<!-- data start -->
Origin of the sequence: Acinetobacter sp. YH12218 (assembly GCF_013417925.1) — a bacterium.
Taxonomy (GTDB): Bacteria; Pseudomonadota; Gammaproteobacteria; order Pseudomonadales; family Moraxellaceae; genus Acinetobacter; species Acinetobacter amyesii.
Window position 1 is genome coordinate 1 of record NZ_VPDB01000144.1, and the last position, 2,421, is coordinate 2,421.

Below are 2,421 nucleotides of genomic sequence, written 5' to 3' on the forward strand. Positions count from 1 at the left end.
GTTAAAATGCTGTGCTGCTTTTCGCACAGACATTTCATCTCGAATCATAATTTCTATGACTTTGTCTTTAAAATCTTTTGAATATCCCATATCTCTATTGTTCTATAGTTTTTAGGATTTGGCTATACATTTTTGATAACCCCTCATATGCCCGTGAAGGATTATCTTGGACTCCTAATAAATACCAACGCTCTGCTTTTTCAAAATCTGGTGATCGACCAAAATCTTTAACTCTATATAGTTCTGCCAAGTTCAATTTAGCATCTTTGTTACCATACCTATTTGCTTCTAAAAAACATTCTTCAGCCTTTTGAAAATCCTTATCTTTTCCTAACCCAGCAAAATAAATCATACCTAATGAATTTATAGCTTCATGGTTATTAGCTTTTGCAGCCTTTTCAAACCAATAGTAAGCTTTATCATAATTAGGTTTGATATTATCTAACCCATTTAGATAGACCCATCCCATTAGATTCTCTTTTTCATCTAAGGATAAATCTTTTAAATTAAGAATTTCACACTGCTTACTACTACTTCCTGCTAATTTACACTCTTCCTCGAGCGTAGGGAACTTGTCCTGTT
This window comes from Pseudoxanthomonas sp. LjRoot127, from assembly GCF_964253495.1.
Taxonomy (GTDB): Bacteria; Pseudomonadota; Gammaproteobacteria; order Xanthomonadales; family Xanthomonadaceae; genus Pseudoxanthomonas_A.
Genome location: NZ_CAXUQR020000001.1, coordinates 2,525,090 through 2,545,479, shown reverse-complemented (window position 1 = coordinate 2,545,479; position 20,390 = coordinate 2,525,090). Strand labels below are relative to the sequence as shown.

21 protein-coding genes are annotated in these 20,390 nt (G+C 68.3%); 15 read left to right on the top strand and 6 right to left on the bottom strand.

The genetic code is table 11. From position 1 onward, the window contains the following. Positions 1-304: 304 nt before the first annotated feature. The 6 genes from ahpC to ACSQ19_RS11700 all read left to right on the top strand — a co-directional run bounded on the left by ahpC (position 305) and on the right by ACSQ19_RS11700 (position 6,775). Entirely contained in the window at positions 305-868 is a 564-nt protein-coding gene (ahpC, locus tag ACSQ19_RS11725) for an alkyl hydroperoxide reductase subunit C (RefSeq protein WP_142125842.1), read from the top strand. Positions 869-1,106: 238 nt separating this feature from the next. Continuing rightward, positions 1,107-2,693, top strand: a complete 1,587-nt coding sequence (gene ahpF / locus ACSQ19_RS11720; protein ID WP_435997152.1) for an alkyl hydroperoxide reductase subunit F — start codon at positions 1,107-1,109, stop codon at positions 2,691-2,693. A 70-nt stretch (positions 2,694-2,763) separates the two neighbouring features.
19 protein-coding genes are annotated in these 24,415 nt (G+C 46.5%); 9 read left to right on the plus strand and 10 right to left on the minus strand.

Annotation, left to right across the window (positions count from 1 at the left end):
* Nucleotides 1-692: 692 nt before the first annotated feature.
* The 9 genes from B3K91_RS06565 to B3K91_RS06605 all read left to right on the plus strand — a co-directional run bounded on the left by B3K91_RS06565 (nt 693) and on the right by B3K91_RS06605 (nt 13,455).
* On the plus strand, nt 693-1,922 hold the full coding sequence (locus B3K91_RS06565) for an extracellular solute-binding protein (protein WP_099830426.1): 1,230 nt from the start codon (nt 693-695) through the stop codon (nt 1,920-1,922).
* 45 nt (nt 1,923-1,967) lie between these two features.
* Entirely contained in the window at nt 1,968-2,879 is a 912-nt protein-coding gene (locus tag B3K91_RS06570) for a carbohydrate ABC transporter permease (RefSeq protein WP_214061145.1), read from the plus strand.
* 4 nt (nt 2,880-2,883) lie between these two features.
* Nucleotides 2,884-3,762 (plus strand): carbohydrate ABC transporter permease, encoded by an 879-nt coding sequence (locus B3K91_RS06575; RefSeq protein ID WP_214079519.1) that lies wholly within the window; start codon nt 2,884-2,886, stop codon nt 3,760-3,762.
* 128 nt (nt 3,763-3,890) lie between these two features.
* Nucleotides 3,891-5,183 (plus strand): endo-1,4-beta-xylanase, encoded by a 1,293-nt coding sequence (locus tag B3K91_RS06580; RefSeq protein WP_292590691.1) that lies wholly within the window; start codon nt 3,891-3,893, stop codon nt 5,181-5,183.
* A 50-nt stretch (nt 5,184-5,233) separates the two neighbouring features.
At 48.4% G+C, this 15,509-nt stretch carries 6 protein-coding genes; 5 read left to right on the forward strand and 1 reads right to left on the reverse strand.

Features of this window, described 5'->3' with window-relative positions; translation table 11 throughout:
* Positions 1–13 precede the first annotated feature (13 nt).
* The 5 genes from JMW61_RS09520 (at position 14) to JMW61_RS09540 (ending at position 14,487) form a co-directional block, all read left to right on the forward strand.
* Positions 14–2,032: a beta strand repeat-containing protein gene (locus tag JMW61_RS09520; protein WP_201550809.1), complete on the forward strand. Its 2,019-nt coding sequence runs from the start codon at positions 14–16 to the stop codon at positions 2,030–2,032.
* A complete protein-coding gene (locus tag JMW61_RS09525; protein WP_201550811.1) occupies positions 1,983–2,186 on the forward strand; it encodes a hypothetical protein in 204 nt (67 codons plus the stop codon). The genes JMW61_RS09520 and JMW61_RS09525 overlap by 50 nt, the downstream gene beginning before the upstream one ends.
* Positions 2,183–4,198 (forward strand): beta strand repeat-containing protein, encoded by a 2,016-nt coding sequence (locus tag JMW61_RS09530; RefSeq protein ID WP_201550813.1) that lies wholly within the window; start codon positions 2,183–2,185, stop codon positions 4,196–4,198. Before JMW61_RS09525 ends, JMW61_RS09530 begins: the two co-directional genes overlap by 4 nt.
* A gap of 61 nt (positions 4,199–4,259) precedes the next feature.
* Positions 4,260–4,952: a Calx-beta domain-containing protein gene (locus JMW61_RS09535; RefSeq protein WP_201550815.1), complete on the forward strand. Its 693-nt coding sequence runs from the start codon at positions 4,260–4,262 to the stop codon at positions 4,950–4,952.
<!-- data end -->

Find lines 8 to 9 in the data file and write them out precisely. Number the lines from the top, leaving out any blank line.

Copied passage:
Genome location: NZ_CAXUQR020000001.1, coordinates 2,525,090 through 2,545,479, shown reverse-complemented (window position 1 = coordinate 2,545,479; position 20,390 = coordinate 2,525,090). Strand labels below are relative to the sequence as shown.

21 protein-coding genes are annotated in these 20,390 nt (G+C 68.3%); 15 read left to right on the top strand and 6 right to left on the bottom strand.